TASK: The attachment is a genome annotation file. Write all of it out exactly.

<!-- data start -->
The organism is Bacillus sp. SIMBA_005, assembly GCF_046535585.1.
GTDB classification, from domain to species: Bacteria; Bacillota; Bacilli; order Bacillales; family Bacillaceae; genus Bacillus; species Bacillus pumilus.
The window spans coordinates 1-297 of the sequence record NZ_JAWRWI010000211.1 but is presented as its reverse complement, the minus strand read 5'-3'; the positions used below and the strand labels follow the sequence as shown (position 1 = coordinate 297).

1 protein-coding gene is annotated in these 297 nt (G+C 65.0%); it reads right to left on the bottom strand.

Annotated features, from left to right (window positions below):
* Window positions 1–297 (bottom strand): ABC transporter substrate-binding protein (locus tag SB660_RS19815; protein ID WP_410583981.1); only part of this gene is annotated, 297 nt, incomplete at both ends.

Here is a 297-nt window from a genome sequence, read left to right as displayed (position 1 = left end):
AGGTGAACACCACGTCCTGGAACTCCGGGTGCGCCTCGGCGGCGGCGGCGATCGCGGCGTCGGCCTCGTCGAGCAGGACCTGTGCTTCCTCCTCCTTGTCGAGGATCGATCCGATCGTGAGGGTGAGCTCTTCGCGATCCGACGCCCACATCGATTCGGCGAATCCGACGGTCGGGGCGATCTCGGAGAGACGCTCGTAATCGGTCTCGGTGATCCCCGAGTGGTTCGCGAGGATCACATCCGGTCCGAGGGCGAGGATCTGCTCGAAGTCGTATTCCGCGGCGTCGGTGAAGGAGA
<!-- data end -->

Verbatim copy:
The organism is Bacillus sp. SIMBA_005, assembly GCF_046535585.1.
GTDB classification, from domain to species: Bacteria; Bacillota; Bacilli; order Bacillales; family Bacillaceae; genus Bacillus; species Bacillus pumilus.
The window spans coordinates 1-297 of the sequence record NZ_JAWRWI010000211.1 but is presented as its reverse complement, the minus strand read 5'-3'; the positions used below and the strand labels follow the sequence as shown (position 1 = coordinate 297).

1 protein-coding gene is annotated in these 297 nt (G+C 65.0%); it reads right to left on the bottom strand.

Annotated features, from left to right (window positions below):
* Window positions 1–297 (bottom strand): ABC transporter substrate-binding protein (locus tag SB660_RS19815; protein ID WP_410583981.1); only part of this gene is annotated, 297 nt, incomplete at both ends.

Here is a 297-nt window from a genome sequence, read left to right as displayed (position 1 = left end):
AGGTGAACACCACGTCCTGGAACTCCGGGTGCGCCTCGGCGGCGGCGGCGATCGCGGCGTCGGCCTCGTCGAGCAGGACCTGTGCTTCCTCCTCCTTGTCGAGGATCGATCCGATCGTGAGGGTGAGCTCTTCGCGATCCGACGCCCACATCGATTCGGCGAATCCGACGGTCGGGGCGATCTCGGAGAGACGCTCGTAATCGGTCTCGGTGATCCCCGAGTGGTTCGCGAGGATCACATCCGGTCCGAGGGCGAGGATCTGCTCGAAGTCGTATTCCGCGGCGTCGGTGAAGGAGA